Saturday, October 22, 2011
Sondra spun around. “That was a gunshot!” she said. “Not far away, either.” She patted her hip. “Damn. It’s in the unit. Cody! Can you watch the oatmeal for a minute?” She, Cody, and Sara were in the parking lot, cooking breakfast for the community on the permanent grill they’d built from bricks and other construction materials. Patches of last night’s frost still lingered in shady spots, and all three stayed close to the warmth of the coals.
“Yeah, I guess.” Cody checked the pancakes, flipping several, but Sondra was already bounding up the steps. “Someone needs to get Cleve too.”
“I’ll get him,” said Sara. “Tim too. Can you cover my station too, Cody?”
“Aw, hell… I guess. If you move your griddle over here where I can keep an eye on it!”
Cody checked Sara’s griddle, flipped two pancakes, then slipped three of his onto a platter. “Damn,” he said to himself, “I guess I need to learn how to shoot, just so I don’t get stuck watchin’ the freakin’ grill whenever something happens.” He grinned. “At least I don’t have any bacon or eggs to watch out for!” He stepped over and stirred the big oatmeal pot, then scooted the pot away from the coals a little. “Slow you down a little, I won’t have to check on you so often.”
Sondra slapped down the stairs, holster slung over her shoulder, one hand on the pistol to keep it from bouncing around. “Cleve out yet?”
“Up here,” said Cleve, stepping into the open stairwell and buckling his own gunbelt. “What’s goin’ on?”
“I heard a gunshot, off that way,” said Sondra, pointing into the empty subdivision. Cody gave the pancakes a glance, flipped a few and removed two more, then turned to watch. Sara returned, took her griddle back, and checked Cody’s.
“This is how we roll,” said Cleve. “You stay back, thirty feet or better, and walk alongside the houses where you got cover. I’ll go up the street. If we got a hostile, he’ll be watching me. You get in a position to take him if you have to.”
“What’s going on?” Tim jogged out to meet them, carrying his holster.
“Sondra heard a gunshot, thinks it’s inside the fence. I guess we can use the extra backup. I’m putting Sondra on the right side of the street. You take the left.”
“Got it.” Tim buckled the holster. “Let’s go.”
“Be careful, Tim!” Sara called after him, then a little quieter, “Love you.”
Cleve waved them to a halt for a moment, kicking off his shoes. “Too much noise on the pavement.” He started off again, nearly silent in his stocking feet. Quiet, but cold, he said to himself, picking up the pace a little. They moved up the street; dormant gardens and untended houses watched them jog by. Sondra pointed the way at each intersection, hesitating a little more the deeper they went in.
Toward the back of the subdivision, Tim waved them down and motioned the others to join him at the corner of a house. “Hear that?” he whispered. The morning air carried something that sounded like humming or low singing to them.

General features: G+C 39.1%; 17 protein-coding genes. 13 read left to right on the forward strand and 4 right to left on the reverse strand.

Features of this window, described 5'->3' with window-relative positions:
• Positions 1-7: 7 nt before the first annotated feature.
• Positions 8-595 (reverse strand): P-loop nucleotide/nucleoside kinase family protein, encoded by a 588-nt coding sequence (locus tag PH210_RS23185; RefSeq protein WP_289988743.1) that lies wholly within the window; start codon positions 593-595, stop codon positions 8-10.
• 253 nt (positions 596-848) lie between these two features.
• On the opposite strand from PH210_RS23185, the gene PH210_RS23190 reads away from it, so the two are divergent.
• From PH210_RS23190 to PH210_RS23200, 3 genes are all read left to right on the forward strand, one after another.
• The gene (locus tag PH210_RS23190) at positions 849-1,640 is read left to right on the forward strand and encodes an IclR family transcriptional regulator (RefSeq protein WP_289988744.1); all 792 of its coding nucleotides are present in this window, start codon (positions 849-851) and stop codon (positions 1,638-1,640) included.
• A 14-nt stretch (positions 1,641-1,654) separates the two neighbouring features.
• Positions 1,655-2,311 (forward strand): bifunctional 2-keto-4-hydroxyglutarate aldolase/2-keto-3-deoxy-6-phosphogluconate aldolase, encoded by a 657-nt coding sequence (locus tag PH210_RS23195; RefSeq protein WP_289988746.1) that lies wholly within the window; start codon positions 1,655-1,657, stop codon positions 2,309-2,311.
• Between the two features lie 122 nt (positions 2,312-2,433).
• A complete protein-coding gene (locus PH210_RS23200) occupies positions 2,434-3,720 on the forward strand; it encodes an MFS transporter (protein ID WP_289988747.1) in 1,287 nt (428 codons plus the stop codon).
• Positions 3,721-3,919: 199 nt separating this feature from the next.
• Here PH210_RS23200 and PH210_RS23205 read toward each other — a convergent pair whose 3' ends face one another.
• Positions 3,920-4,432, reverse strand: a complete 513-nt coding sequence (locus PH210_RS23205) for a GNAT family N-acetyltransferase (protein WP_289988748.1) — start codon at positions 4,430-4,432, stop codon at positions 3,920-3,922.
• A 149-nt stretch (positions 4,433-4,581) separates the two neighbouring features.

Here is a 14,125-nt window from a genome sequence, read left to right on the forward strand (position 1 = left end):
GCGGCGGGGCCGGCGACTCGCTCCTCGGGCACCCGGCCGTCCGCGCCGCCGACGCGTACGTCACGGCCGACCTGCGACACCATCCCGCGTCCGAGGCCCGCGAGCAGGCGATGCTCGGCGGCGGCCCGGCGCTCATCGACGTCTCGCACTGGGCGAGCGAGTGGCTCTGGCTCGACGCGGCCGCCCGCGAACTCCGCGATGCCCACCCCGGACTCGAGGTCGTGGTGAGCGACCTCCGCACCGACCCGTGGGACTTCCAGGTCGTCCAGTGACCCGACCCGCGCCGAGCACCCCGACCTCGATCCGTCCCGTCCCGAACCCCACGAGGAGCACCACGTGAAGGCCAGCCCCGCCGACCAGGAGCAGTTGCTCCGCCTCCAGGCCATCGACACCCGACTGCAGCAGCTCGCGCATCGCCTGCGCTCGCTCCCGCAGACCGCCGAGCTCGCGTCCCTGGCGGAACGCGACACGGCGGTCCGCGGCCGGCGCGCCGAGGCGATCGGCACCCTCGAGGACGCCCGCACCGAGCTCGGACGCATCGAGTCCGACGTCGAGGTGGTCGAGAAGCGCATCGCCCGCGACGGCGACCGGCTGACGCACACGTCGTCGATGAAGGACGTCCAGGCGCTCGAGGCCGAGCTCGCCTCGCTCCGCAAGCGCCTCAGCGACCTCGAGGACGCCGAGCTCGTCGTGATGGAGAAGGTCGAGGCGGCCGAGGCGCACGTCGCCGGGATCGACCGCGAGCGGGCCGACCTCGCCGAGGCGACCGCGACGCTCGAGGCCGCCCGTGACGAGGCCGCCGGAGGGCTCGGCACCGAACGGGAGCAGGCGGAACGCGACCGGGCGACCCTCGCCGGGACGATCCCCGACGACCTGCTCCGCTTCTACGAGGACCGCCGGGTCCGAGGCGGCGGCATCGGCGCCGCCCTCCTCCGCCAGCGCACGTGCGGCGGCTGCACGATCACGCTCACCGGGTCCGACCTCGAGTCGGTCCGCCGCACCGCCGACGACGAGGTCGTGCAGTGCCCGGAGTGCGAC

“Yeah. Okay, show time. Lucado, you go down to the next house and come in from the far side. Petro, you go around the other side of this one. Both of you stay under cover unless there’s more shooting, or until I call you out, got it?” They nodded, and Cleve slipped his shoes back on. “Okay, do it. You got thirty seconds to get in position: now!”
Cleve slipped up the side of the house, counting seconds. He caught a glimpse of motion, and peered out. Someone was there all right, humming to himself in an overgrown backyard, kneeling on the ground. A old military-looking rifle was slung over his shoulder.
“Laurel police!” Cleve yelled, gun out. “On your feet, slow! Keep your hands where I can see ’em and turn around!”
The man jumped. “Cleve!” he yelled, standing and turning. “It’s me!” Johnny waggled his hands on either side of his head.
“Shit, Johnny!” Cleve said, holstering his pistol. “What the hell you doin’ out here, shootin’ and gettin’ everyone riled up?” He called out. “Stand down, y’all! It’s Johnny!”
“Getting us some meat!” Johnny grinned as Tim and Sondra stepped out from behind the houses, pointing at a buck lying in the grass. “A six-pointer. I was about to hang it up and start field-dressing it when you scared the living crap outta me. Laurel police? We got a force now?”
“Sure,” Cleve said. “All of us. Sounds more official, anyway. I figure if we do run into someone, it’ll stop ’em for a second. Sometimes, an extra second is all you need.”
“Yeah. Well, since you’re here, you guys wanna help me get this buck skinned and gutted? There’s enough meat here for two meals for everyone!”
“Aha,” said Sondra. “Tell you what. I’ll leave you guys to that, and let everyone know everything’s okay. Besides, Cody’s probably gonna burn the oatmeal if I don’t get back there.” She turned and jogged away.
Johnny grinned at Sondra’s hasty retreat. “You guys ever skin a buck before?” Tim and Cleve shook their heads.
“How’d that thing get in here, anyway?” Tim asked.
“I came out just before sunup. I was sittin’ up on the roof there —” Johnny pointed at a ladder at the back of the house — “and I watched this ol’ boy take a good long look at the grass over here. He stepped up on that high spot across from here, then he cleared the fence in one hop. I shot him as soon as he landed. Okay, you guys ready to do this?”
Sondra gave Cody a gentle slap on the butt as she jogged back to the grill, puffing a little from the jog. “It was Johnny,” she said. “He shot a deer in the back of the subdivision. Cleve and Tim are gonna help him gut it, I guess.”
“Great!” Cody grinned. “Fresh meat! I hope there’s enough to go around.”
“Enough to go around twice, from what Johnny said. It was pretty big.”
“It’ll be nice to have some meat that doesn’t come out of a can. Hey, maybe you oughtta teach me how to shoot, and we can all do some hunting.”
“Sure. But where?”
“How about the back yard at my old place?”